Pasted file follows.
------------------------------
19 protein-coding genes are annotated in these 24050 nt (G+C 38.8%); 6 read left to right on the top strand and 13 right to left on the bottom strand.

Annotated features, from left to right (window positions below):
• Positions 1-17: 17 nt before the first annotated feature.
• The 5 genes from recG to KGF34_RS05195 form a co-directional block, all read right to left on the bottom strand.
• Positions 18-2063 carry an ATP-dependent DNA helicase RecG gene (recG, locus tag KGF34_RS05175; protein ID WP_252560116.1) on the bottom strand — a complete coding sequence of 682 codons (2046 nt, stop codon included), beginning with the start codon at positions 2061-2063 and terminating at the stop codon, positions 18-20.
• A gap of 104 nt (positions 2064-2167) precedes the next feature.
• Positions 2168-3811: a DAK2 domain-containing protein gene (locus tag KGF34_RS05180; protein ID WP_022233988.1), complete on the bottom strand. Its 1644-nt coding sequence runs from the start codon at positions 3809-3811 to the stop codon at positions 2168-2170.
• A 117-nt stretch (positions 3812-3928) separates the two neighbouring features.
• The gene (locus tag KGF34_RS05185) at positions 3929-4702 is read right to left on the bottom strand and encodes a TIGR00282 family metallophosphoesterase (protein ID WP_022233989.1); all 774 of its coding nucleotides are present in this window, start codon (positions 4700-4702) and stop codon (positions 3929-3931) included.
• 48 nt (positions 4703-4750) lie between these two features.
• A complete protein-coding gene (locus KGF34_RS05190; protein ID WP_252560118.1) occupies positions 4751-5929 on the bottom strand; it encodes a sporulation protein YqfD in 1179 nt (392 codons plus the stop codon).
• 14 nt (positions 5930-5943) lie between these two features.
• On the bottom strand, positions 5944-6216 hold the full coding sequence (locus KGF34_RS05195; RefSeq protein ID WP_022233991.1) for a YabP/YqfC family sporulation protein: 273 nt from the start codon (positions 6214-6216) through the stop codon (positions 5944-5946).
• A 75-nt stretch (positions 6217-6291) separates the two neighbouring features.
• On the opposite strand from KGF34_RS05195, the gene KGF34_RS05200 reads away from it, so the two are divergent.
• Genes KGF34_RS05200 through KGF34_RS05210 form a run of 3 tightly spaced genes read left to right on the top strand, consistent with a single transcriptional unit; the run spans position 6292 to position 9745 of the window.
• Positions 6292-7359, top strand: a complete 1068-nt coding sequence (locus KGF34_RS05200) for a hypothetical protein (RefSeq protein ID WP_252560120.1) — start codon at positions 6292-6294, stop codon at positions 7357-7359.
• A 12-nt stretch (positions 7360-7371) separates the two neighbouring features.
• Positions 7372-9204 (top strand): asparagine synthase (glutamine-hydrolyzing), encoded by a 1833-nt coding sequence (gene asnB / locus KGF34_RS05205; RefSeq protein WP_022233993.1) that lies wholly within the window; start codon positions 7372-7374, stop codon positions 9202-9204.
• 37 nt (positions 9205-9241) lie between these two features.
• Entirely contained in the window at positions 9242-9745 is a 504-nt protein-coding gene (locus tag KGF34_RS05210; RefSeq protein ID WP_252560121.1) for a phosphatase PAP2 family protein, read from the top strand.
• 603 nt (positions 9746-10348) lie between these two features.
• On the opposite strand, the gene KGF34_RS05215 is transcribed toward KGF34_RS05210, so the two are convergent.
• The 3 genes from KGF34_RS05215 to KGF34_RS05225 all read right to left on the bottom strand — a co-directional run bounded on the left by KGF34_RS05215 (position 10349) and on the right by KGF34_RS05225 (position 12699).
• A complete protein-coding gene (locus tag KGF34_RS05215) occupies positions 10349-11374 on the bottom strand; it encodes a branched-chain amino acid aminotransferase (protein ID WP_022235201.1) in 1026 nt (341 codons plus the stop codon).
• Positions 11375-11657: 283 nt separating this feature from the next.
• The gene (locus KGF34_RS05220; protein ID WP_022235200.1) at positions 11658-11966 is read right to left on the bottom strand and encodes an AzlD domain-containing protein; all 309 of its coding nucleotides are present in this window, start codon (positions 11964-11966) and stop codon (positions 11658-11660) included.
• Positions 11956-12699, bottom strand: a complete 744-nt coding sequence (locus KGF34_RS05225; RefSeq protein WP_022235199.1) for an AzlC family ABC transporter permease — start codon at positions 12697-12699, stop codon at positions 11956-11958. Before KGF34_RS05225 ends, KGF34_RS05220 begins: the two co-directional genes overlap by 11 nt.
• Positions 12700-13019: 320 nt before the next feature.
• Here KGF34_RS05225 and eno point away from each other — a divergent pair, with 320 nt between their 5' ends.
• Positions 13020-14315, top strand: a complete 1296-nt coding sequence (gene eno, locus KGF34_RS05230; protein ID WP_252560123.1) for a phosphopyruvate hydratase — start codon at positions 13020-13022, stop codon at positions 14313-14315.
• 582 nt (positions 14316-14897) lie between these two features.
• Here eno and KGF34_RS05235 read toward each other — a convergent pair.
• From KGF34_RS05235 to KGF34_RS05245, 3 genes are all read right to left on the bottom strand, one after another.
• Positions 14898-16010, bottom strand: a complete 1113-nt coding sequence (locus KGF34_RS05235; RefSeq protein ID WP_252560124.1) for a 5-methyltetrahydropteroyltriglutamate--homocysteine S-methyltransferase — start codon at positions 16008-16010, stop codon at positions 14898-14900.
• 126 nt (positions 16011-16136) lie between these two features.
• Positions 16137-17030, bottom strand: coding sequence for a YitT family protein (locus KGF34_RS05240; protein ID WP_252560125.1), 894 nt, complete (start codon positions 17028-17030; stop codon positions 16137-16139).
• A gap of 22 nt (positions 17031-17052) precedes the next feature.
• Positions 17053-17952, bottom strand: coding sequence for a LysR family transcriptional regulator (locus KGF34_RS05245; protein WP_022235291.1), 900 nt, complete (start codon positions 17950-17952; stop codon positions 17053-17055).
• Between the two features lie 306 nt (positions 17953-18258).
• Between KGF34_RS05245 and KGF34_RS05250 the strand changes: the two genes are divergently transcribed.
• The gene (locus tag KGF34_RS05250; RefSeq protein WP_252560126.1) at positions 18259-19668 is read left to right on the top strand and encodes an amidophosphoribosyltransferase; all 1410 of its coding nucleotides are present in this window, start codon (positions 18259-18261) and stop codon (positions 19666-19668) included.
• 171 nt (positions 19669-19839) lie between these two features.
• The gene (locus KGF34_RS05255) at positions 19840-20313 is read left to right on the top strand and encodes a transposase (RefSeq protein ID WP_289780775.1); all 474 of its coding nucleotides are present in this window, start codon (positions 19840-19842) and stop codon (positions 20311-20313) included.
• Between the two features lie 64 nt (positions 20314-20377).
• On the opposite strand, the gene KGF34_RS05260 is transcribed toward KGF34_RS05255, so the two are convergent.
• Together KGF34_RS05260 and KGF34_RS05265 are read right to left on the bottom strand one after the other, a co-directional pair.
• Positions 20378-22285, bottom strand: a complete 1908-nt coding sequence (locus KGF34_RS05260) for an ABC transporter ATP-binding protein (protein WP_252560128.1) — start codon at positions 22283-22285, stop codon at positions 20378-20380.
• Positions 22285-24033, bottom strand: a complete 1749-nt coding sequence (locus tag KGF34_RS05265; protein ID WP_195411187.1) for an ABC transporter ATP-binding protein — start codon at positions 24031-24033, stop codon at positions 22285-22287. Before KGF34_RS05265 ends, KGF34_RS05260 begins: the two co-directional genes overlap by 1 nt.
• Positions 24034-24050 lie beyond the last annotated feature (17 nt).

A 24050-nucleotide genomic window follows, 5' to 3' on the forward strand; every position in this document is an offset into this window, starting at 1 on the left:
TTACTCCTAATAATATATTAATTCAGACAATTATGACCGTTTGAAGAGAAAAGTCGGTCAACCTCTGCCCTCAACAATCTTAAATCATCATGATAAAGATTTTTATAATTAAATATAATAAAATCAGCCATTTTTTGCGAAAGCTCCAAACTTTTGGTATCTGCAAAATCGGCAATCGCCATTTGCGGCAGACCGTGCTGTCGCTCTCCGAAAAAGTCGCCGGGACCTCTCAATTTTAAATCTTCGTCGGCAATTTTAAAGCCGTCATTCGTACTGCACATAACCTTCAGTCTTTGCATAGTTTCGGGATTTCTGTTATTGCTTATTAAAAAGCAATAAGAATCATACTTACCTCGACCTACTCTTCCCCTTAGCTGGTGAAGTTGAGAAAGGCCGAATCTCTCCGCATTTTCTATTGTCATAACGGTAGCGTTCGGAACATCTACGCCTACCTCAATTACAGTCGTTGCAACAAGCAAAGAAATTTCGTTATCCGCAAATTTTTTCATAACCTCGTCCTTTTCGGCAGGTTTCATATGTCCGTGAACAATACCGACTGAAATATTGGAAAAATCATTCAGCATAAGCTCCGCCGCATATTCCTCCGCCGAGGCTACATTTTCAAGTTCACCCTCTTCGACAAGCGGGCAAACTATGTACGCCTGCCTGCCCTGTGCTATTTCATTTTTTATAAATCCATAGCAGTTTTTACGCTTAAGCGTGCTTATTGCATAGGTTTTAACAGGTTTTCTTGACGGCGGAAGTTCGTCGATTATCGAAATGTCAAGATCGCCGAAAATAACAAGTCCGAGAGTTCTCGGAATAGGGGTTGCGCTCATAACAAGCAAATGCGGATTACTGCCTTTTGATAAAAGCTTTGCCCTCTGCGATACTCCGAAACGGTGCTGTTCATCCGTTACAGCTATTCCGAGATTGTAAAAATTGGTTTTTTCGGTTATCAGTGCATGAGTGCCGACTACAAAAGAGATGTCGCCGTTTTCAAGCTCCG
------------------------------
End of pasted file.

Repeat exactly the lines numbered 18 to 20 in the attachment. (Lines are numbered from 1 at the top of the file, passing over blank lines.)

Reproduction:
• A 12-nt stretch (positions 7360-7371) separates the two neighbouring features.
• Positions 7372-9204 (top strand): asparagine synthase (glutamine-hydrolyzing), encoded by a 1833-nt coding sequence (gene asnB / locus KGF34_RS05205; RefSeq protein WP_022233993.1) that lies wholly within the window; start codon positions 7372-7374, stop codon positions 9202-9204.
• 37 nt (positions 9205-9241) lie between these two features.